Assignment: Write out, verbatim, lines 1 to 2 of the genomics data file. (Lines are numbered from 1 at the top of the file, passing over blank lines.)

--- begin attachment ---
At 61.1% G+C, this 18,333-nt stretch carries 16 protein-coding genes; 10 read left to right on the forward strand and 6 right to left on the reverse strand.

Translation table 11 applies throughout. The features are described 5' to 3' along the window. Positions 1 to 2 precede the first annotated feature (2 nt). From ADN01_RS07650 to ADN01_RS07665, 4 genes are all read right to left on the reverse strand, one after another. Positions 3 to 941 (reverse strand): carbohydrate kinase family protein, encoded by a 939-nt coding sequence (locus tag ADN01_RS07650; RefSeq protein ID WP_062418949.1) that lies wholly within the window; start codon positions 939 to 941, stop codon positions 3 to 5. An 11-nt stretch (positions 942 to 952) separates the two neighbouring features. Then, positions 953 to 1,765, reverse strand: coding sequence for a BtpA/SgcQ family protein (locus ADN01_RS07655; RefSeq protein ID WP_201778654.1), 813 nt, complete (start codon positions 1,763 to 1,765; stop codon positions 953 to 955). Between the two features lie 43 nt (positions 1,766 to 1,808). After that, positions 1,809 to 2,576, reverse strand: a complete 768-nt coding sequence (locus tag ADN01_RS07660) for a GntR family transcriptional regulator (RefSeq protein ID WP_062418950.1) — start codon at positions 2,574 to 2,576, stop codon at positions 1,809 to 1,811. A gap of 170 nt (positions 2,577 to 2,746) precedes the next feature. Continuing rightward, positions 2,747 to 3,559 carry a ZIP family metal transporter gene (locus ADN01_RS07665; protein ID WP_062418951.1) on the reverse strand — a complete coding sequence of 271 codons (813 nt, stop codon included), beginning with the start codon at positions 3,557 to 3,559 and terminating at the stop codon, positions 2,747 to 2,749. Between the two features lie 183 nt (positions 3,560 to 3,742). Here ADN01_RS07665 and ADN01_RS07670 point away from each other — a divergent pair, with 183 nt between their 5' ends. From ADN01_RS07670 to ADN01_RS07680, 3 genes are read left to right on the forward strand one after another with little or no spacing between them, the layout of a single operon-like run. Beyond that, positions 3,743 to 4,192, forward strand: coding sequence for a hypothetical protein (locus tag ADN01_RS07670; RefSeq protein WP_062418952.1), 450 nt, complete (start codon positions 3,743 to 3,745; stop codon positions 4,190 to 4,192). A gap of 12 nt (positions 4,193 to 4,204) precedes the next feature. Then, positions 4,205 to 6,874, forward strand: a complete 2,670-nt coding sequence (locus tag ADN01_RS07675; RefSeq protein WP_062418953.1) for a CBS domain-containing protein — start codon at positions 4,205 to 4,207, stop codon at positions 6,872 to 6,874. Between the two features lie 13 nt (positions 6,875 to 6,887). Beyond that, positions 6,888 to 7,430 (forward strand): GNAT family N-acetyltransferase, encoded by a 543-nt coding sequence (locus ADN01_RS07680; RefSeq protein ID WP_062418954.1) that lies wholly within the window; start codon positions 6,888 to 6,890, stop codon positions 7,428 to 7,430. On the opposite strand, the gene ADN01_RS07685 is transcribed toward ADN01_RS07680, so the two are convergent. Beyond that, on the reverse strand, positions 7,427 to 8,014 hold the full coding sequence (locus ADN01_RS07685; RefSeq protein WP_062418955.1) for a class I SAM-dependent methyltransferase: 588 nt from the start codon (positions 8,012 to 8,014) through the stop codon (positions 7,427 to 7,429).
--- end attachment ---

At 61.1% G+C, this 18,333-nt stretch carries 16 protein-coding genes; 10 read left to right on the forward strand and 6 right to left on the reverse strand.

Translation table 11 applies throughout. The features are described 5' to 3' along the window. Positions 1 to 2 precede the first annotated feature (2 nt). From ADN01_RS07650 to ADN01_RS07665, 4 genes are all read right to left on the reverse strand, one after another. Positions 3 to 941 (reverse strand): carbohydrate kinase family protein, encoded by a 939-nt coding sequence (locus tag ADN01_RS07650; RefSeq protein ID WP_062418949.1) that lies wholly within the window; start codon positions 939 to 941, stop codon positions 3 to 5. An 11-nt stretch (positions 942 to 952) separates the two neighbouring features. Then, positions 953 to 1,765, reverse strand: coding sequence for a BtpA/SgcQ family protein (locus ADN01_RS07655; RefSeq protein ID WP_201778654.1), 813 nt, complete (start codon positions 1,763 to 1,765; stop codon positions 953 to 955). Between the two features lie 43 nt (positions 1,766 to 1,808). After that, positions 1,809 to 2,576, reverse strand: a complete 768-nt coding sequence (locus tag ADN01_RS07660) for a GntR family transcriptional regulator (RefSeq protein ID WP_062418950.1) — start codon at positions 2,574 to 2,576, stop codon at positions 1,809 to 1,811. A gap of 170 nt (positions 2,577 to 2,746) precedes the next feature. Continuing rightward, positions 2,747 to 3,559 carry a ZIP family metal transporter gene (locus ADN01_RS07665; protein ID WP_062418951.1) on the reverse strand — a complete coding sequence of 271 codons (813 nt, stop codon included), beginning with the start codon at positions 3,557 to 3,559 and terminating at the stop codon, positions 2,747 to 2,749. Between the two features lie 183 nt (positions 3,560 to 3,742). Here ADN01_RS07665 and ADN01_RS07670 point away from each other — a divergent pair, with 183 nt between their 5' ends. From ADN01_RS07670 to ADN01_RS07680, 3 genes are read left to right on the forward strand one after another with little or no spacing between them, the layout of a single operon-like run. Beyond that, positions 3,743 to 4,192, forward strand: coding sequence for a hypothetical protein (locus tag ADN01_RS07670; RefSeq protein WP_062418952.1), 450 nt, complete (start codon positions 3,743 to 3,745; stop codon positions 4,190 to 4,192). A gap of 12 nt (positions 4,193 to 4,204) precedes the next feature. Then, positions 4,205 to 6,874, forward strand: a complete 2,670-nt coding sequence (locus tag ADN01_RS07675; RefSeq protein WP_062418953.1) for a CBS domain-containing protein — start codon at positions 4,205 to 4,207, stop codon at positions 6,872 to 6,874. Between the two features lie 13 nt (positions 6,875 to 6,887). Beyond that, positions 6,888 to 7,430 (forward strand): GNAT family N-acetyltransferase, encoded by a 543-nt coding sequence (locus ADN01_RS07680; RefSeq protein ID WP_062418954.1) that lies wholly within the window; start codon positions 6,888 to 6,890, stop codon positions 7,428 to 7,430. On the opposite strand, the gene ADN01_RS07685 is transcribed toward ADN01_RS07680, so the two are convergent. Beyond that, on the reverse strand, positions 7,427 to 8,014 hold the full coding sequence (locus ADN01_RS07685; RefSeq protein WP_062418955.1) for a class I SAM-dependent methyltransferase: 588 nt from the start codon (positions 8,012 to 8,014) through the stop codon (positions 7,427 to 7,429).